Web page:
Audio & Podcasts

The Designated Mourner / Grasses Of A Thousand Colors / The Earth Moves – Audio Drama Review

Gideon Media – which builds on the theatrical tradition of Gideon Productions – has set about bringing to life a series of audio dramas which are available for free across various platforms where podcasts can be found. Here is our look at three of their recent releases.

The Designated Mourner

Wallace Shawn is a name most likely best known to the vast majority of people for his acting – whether as Vizzini in The Princess Bride, Rex in the Toy Story series, Grand Nagus Zek in Star Trek: Deep Space Nine, or Dr. John Sturgis in The Big Bang Theory spin-off Young Sheldon, Shawn is one of those familiar faces who always brings something very distinctive to his wide range of roles on screens both small and big.

However, audiences may be less aware Shawn has penned a number of plays for the theatre, including The Designated Mourner and Grasses Of A Thousand Colors, both of which have now been adapted for release in audio by Gideon Media. The former is set in an unnamed country where an upheaval is taking place, a rebel movement seeking to rise up against the status quo, in the form of a totalitarian government that is increasingly clamping down on its citizens’ liberty, taking away the freedoms we hold dear.

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The three characters here are Jack (Wallace Shawn), his wife Judy (Deborah Eisenberg), and father-in-law Howard (Larry Pine), with the story being conveyed partly via monologues, and partly by means of flashbacks. We get to see how a once-liberal society has gradually been eroded, with free thinkers and intellectuals being the subject of fear and distrust by the establishment. Having written some political essays while in his youth, Howard and his coterie all find themselves falling under the gaze and scrutiny of officialdom.

Although the main character, Jack is not especially likeable, and while we do get to see his mental deterioration during the play, echoing the decline of his society, there is a certain selfishness and jealousy which hints at these being facets of his true character. Jack acts out of a desperate sense of self-preservation, fearing an overthrowing of the current regime by the guerrillas may in fact prove to be a far worse personal outcome for him than if things continue as they are. Shawn does his utmost here not to elicit any sympathy for Jack from the audience.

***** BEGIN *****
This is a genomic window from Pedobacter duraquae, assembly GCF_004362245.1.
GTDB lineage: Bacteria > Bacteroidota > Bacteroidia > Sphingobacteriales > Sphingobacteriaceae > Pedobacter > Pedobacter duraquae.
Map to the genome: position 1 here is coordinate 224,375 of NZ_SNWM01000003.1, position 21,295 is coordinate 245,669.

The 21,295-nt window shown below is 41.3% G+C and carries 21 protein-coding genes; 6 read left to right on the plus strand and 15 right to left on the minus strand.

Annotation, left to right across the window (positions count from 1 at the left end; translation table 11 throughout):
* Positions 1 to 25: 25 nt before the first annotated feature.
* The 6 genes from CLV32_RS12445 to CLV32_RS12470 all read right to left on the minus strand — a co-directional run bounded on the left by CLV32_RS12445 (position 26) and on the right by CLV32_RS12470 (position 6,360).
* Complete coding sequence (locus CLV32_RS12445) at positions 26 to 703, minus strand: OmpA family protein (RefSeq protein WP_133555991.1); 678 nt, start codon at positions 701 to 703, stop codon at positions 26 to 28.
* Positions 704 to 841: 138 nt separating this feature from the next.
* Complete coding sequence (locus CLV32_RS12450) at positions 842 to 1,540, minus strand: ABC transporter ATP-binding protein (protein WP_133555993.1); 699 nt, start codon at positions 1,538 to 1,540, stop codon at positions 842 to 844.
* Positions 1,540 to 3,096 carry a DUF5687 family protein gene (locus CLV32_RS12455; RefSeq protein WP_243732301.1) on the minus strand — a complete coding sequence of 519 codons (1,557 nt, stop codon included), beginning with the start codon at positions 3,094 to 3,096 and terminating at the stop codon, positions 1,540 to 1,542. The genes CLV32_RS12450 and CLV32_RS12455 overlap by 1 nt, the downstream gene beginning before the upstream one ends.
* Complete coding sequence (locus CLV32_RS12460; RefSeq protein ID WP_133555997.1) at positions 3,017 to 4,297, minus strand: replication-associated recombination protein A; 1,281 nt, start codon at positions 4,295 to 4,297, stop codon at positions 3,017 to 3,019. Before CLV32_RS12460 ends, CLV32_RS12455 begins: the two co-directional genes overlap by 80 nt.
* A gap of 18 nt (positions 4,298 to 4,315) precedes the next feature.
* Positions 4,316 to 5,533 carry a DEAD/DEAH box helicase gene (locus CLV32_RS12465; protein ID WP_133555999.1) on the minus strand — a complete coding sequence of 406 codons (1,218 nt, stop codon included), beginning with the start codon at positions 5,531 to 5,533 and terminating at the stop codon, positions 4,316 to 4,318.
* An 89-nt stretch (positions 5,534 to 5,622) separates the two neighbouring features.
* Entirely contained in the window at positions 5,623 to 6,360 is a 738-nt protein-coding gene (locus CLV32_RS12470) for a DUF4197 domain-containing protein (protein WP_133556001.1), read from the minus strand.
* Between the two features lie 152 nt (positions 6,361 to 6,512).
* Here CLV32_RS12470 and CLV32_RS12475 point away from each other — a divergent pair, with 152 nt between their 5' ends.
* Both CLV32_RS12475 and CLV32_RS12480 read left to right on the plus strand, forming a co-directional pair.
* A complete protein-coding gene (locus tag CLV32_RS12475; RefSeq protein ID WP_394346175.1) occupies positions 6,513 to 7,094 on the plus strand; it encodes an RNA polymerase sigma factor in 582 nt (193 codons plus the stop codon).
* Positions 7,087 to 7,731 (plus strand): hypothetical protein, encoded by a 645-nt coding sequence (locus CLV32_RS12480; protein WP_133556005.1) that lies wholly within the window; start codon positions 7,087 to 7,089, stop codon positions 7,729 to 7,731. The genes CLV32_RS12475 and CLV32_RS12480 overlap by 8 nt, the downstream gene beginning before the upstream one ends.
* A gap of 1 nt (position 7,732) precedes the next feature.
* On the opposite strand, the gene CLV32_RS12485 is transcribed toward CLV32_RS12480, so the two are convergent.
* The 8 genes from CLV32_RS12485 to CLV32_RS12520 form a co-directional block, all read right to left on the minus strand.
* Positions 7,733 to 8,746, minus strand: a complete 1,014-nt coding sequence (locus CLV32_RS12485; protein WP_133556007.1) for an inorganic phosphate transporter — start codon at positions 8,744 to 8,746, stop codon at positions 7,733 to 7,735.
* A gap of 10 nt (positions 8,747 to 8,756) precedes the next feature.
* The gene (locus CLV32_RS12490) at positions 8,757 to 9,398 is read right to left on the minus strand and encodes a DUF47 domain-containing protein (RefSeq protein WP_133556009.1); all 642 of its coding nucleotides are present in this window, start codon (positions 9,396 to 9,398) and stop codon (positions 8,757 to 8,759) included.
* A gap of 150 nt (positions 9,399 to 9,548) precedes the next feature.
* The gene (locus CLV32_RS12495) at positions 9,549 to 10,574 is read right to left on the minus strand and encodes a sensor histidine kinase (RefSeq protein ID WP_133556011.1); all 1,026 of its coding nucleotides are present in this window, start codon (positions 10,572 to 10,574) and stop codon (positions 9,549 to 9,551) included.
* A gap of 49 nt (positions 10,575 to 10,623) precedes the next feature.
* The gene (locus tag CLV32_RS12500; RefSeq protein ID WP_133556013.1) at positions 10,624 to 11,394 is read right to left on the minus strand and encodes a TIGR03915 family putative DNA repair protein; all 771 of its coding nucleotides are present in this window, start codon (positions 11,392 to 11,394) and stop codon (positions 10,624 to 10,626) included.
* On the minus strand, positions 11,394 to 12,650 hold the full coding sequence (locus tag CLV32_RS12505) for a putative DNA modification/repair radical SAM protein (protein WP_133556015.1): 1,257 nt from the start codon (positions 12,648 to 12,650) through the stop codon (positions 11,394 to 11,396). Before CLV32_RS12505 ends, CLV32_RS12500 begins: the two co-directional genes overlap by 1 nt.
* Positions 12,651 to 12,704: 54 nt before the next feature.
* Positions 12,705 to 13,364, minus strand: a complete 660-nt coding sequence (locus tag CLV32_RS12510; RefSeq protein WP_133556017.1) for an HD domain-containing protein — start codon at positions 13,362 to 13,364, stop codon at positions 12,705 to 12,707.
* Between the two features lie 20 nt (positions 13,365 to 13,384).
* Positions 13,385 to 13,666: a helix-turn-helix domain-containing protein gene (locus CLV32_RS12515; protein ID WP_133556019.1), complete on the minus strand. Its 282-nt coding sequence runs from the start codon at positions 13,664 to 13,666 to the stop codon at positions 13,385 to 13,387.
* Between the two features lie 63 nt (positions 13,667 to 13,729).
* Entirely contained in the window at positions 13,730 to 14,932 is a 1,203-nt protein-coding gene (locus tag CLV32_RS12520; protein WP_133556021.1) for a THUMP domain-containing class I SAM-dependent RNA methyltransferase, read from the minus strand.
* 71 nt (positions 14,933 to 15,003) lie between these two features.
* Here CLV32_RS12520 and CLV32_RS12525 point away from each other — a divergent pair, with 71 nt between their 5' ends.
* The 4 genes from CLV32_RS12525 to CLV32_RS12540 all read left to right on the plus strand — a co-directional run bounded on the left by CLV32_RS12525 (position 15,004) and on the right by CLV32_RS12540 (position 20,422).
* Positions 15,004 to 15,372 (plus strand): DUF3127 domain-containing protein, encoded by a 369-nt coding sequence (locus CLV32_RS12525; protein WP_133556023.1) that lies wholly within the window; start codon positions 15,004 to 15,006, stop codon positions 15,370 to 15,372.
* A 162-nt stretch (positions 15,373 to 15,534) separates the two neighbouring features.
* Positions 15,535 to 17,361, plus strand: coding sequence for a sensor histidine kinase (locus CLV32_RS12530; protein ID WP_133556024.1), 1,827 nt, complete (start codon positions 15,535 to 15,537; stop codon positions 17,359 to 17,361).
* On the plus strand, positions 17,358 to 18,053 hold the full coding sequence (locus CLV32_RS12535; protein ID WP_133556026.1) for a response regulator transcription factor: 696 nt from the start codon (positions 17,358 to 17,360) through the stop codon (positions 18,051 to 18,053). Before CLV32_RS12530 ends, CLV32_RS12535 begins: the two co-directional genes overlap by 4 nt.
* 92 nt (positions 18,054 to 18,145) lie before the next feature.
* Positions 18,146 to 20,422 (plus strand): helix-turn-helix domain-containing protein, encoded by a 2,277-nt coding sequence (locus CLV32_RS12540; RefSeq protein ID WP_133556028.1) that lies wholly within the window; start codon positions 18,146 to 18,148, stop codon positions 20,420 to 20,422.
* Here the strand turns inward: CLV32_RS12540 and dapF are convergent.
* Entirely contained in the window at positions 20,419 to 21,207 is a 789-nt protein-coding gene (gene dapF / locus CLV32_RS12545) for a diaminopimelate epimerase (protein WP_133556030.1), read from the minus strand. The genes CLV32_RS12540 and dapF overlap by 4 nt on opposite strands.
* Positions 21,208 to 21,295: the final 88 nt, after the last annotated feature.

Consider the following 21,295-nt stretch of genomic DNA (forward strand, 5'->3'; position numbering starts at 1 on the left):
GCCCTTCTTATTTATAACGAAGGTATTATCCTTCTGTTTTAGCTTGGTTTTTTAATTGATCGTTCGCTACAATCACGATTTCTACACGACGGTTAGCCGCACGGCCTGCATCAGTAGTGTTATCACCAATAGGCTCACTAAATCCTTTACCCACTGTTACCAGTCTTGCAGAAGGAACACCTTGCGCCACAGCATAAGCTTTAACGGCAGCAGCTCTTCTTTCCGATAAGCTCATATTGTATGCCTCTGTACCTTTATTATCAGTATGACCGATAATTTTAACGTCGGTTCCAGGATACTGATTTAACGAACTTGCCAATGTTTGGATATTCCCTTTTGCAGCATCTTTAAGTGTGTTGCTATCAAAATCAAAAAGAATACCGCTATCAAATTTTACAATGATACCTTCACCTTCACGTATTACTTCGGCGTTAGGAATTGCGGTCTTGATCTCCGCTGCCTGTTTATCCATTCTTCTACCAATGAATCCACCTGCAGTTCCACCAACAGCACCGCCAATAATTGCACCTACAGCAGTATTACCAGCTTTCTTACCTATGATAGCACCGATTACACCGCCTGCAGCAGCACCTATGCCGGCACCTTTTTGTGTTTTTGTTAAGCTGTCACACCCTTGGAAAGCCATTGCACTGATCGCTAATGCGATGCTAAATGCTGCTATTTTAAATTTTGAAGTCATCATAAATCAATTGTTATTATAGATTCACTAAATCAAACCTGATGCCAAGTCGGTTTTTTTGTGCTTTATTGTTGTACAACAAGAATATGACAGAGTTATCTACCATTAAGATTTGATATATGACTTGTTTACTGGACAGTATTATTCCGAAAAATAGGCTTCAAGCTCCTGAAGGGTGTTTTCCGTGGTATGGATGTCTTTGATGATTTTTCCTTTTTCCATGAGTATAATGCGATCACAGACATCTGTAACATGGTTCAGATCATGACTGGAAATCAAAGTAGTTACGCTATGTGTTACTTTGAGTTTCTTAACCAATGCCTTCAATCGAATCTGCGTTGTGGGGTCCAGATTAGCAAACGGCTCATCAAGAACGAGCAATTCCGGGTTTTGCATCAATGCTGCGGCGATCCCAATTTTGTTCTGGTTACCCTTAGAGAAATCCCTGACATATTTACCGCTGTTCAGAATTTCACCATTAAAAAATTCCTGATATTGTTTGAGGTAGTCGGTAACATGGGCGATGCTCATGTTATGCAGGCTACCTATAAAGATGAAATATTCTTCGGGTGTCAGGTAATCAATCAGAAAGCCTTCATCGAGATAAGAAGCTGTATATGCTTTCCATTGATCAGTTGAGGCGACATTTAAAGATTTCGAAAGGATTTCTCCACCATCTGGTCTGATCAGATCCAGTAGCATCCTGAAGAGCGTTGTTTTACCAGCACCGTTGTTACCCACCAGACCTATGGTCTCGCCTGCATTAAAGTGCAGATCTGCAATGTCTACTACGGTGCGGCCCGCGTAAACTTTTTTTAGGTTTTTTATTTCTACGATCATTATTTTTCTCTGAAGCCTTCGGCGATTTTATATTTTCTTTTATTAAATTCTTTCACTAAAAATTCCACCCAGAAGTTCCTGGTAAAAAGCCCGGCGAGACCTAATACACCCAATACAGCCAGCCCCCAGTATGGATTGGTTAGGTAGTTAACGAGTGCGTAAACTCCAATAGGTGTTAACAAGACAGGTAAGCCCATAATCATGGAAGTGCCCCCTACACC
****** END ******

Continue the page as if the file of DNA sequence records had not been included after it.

Although written in 1996, the themes contained within The Designated Mourner have taken on a certain contemporary resonance, in light of the recent culture wars which seem to be raging, and the Trump presidency’s efforts to try to sow mistrust in arts and media, in order to try and tighten its grip on power and stifle any independent thinking, with an effort to paint liberalism as being evil or wrong. As such, this gives even greater weight to the piece as a whole, and makes this a powerful and worthwhile listen.

Grasses Of A Thousand Colors

Here, Shawn presents a piece which could be taken as prima facie something of a cautionary tale about playing God and disrupting the natural order of things, but it descends into a rather dreamlike – and, at times, nightmarish – state which has the effect of somewhat dampening its impact, if the sole intention is to be purely a warning against what could be yet to come. Perhaps, however, it is Shawn’s intention to merely use this as the backdrop to a dark fantasy.

Grasses Of A Thousand Colors, similarly to The Designated Mourner, is less of a conventional play, and more a series of monologues between the limited cast of characters, having limited interaction throughout. Here, Shawn is Ben, a doctor who comes up with a way to address the global hunger crisis, by developing a nutrient – Grain Number One – which sees animals feeding on each other for survival. However, having introduced this into the food chain, it starts to devastate the delicate balance of nature, creating a wave of sickness which afflicts the whole planet.